Next I had the engine built in my experiment station. Then from a firm in Chicago I bought a boiler. The real goods—21 fire tubes, gauge glass, safety valve and all. I remember uncrating this wonderful piece of the boilermaker's art one winter day in a Minneapolis alley. The whole forty dollars' worth was soon hooked up to the steam box in my shop and together we cooked the planks for Scram, a little runabout then a-building. Just like the man who started to build his house around a doorknob!

The hull for our Feeble here was in my mind's eye then. She was complete and integrated and, coming to life on paper now, she certainly has that essential period of mulling back of her. That gestating period is behind every thorough piece of art.

So much for flavor. Here's the technical dope: length overall 12 feet 3 inches, beam molded 48 inches, draft 16-1/2 inches—you gotta get these big boats down, brother. . . the draft, as my friend Ole Bergkvam would say, "will wary". She'll wary, within limits, to about 18 inches. The displacement, as I reckon it, will come to about 1,005 pounds, so she is no cream puff. Nor will she act like one. lt'll take her some time to decide to get away from the dock once you shoot the steam to her, but when she's made up her mind there'll be no stopping her. Not even with a quarter-inch cotton clothes rope—that is, unless you reverse in time. For this primidisical function of every steam engine, Henry Greenly pulled a new one in his engine design. At least it was new to me, used to seeing Stephenson links or modified Walschaert valve linkage. Henry simply made a slip eccentric with a peg on it that catches a collar fixed to the crankshaft web. When she's properly timed for running forward she's properly timed for running forward. When you want back-up, you shut off the steam, flip the flywheel half a turn in reverse, and she is properly timed for running backwards. So you open up the steam valve and go that way.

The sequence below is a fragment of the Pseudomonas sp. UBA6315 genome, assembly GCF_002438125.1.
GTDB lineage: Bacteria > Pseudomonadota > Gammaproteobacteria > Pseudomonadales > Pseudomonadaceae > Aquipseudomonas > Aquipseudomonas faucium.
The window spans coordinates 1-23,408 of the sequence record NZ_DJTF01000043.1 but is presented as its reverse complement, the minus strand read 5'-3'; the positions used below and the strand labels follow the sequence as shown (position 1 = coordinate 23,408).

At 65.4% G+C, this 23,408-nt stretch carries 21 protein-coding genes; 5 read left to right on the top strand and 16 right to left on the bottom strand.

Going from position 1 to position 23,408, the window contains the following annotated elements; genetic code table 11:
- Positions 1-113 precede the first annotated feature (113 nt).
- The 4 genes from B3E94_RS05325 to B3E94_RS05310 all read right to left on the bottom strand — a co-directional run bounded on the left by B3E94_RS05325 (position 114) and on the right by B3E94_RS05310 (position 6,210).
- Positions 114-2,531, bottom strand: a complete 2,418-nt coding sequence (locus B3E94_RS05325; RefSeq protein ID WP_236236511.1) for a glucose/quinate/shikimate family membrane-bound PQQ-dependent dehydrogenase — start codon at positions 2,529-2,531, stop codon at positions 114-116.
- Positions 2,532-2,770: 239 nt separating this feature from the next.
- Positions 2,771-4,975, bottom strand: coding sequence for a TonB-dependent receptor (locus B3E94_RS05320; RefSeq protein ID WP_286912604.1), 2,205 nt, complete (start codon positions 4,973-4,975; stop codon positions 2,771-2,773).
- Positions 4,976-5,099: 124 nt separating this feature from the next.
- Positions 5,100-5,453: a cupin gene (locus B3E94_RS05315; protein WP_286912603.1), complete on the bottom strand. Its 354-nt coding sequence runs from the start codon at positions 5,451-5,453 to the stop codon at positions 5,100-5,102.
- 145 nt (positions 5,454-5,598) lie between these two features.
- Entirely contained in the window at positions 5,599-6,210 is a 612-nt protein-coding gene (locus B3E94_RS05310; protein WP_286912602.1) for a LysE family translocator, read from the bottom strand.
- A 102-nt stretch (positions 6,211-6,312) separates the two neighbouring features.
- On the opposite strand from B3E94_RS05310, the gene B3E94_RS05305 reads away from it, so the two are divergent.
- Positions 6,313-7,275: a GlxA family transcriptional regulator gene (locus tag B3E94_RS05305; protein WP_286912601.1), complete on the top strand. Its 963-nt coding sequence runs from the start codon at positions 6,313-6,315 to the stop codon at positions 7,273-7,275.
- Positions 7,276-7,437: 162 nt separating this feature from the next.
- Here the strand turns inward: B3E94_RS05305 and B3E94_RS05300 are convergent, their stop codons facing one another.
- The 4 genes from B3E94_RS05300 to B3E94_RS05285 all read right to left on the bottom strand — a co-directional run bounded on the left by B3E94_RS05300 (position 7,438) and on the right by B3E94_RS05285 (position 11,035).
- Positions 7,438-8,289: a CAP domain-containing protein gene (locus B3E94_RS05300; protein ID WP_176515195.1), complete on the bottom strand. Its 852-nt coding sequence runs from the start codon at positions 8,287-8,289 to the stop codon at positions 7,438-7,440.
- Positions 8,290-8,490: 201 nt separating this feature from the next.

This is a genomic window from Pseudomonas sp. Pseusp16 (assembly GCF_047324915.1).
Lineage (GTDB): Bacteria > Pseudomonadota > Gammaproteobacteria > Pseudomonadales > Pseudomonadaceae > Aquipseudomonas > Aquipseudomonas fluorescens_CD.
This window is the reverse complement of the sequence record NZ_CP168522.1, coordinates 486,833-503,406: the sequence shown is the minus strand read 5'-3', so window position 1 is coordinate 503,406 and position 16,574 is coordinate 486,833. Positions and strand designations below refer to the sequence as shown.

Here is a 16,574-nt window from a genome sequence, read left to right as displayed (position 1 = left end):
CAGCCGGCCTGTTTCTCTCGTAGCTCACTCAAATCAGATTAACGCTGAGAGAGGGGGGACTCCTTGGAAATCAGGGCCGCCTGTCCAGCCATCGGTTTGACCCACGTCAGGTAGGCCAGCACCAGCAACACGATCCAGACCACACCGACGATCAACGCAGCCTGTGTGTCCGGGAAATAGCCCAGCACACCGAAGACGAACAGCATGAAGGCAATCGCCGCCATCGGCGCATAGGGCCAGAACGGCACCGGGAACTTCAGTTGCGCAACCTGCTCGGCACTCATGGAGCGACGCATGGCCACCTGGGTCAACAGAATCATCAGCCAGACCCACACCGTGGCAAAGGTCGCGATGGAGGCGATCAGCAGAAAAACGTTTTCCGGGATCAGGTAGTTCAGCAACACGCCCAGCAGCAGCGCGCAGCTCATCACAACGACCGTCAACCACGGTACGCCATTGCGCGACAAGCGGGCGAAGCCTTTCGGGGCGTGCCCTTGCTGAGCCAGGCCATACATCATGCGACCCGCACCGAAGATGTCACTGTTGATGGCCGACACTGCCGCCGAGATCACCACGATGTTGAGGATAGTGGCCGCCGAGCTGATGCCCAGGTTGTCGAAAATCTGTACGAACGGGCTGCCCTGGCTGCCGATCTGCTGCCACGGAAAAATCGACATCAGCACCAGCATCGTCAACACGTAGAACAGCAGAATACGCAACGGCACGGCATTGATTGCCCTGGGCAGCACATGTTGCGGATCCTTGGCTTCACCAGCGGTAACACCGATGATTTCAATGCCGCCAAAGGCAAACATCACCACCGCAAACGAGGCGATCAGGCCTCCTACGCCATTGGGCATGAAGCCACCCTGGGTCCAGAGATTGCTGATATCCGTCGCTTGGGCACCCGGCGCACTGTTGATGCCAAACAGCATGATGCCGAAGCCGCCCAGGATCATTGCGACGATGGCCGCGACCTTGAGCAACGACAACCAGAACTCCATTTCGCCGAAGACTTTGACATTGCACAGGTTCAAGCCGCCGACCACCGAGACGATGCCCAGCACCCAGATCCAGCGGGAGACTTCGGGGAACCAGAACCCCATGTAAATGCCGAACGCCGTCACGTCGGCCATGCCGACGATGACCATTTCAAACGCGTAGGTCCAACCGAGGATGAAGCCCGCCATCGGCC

The engine is simplicity itself in every other phase. Bored 1-3/4 inches, with a stroke of 2-1/2 inches, I have no fear but what she'll swing a 9 by 9 inch two bucket wheel about 600-800 revolutions. It all depends on the grade of fuel used and the pep in your firing arm. The cylinder is of iron, as is the base, piston, cross head slide, D valve chamber and flywheel. The piston rod is 1/4 inch drill rod. I used two piston rings from a Johnson outboard.

The cross head is of red brass. So are the crank Journal and main crank bearings, also the D valve itself. The pillars are of half-inch cold rolled bar stock turned and threaded on the foot and head ends. The con rod spec called for cast steel, and so cast steel she was. The crankshaft was made by cutting the webs out, boring them to fit over c.r. steel rod, welding the thing up, cutting out the through piece, and turning off a hair to give us trueness.